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Version: v2.x

Cloud: GitHub Deployment

Introduction

GitHub integration is intended to improve the CI/CD experience on Hasura Cloud. With GitHub integration, you can link a GitHub repository and a branch to a Hasura Cloud project and automatically deploy metadata and migrations in a given directory to the linked project.

Check out our Starter Kit to see a few example workflows.

Deployment modes

Automatic Deployment Mode

With the Automatic deployment mode, Hasura Cloud automatically triggers a deployment for every commit pushed to the GitHub repository from the given branch and directory.

Automatic GitHub deployment

The Automatic deployment mode also has the Deploy Now button which allows the user to retry deploying the latest commit.

Manual Deployment Mode

With Manual deployment mode, Hasura Cloud does not automatically deploy the commits pushed to the configured branch. The deployment of the latest commit in that branch can be triggered manually by clicking the Deploy Now button.

Manual GitHub deployment

Initial setup

To link a GitHub account, click on the Sign in with GitHub button in the Git Deployment section of the project details.

Link GitHub Account

When you link a new GitHub account, Hasura Cloud installs the Hasura Cloud GitHub App on your GitHub account. While authenticating, you can choose to grant access to all repositories or to specific repositories only.

GitHub grant access

The permissions requested by Hasura Cloud can be viewed in the GitHub app settings once you install the app.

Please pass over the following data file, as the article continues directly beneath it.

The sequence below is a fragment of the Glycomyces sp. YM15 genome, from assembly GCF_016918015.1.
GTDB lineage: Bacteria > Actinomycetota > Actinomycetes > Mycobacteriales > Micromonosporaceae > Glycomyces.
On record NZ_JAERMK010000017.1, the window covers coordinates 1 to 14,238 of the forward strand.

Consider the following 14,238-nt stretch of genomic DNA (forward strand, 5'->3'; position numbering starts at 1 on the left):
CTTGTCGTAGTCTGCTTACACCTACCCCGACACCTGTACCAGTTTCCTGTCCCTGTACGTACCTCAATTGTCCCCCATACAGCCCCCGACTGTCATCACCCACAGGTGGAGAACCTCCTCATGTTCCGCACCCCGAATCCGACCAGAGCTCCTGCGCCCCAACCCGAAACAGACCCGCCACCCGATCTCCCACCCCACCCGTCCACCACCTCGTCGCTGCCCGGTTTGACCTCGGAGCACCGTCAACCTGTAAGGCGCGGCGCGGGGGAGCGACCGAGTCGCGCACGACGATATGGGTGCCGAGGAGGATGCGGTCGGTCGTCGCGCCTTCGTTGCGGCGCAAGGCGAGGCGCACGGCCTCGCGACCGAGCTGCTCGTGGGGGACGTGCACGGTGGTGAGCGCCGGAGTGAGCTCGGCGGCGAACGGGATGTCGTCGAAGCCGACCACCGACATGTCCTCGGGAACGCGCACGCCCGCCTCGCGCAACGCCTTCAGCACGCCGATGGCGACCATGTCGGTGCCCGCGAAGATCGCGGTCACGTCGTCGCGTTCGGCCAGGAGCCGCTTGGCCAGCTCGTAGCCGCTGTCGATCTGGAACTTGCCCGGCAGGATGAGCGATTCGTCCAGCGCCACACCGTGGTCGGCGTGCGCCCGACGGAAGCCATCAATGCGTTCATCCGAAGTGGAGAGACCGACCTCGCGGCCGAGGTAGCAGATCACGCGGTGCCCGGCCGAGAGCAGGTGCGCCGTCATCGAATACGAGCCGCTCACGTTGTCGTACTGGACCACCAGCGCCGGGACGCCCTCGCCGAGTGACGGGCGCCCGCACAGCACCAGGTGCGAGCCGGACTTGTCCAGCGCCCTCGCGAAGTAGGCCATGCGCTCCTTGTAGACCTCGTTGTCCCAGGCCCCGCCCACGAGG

Once linked, the GitHub account with the granted scope becomes available to all the admins on the project as the session is used to manage the GitHub integration from the UI.

Integrate GitHub repo with a Hasura Cloud project

Specify the GitHub repository, branch and the hasura-project directory in the form as shown below.

Setup GitHub Integration

If the repository that you're looking for doesn't show up in the repository list, click Configure Hasura Cloud on GitHub to grant access to the required repository.

Clicking on the Setup Git Deployment button integrates the specified GitHub repository, branch and directory with the Hasura Cloud project. The details for the integration can be viewed in the Git Deployment section of project details.

Setup GitHub Integration

Edit GitHub Integration

Click on the Edit Deployment button in the GitHub Deployment section to edit the GitHub repository/branch/directory/deployment mode for the GitHub integration.

Setup GitHub Integration

Deployment Log

User can view the deployed commits and their deployment status in the Deployment Log section of Git Deployment.

GitHub deployment log

Deployment Process

Once a commit deployment is triggered, the progress for a commit can be tracked by clicking on the View Logs button in the Deployment Log section.

Refer to the following task wise breakdown of the deployment job to understand what the job will be doing.

Check the troubleshooting section below and do reach out to support if you observe any issues with the deployment process or run into any other problems post the deployment.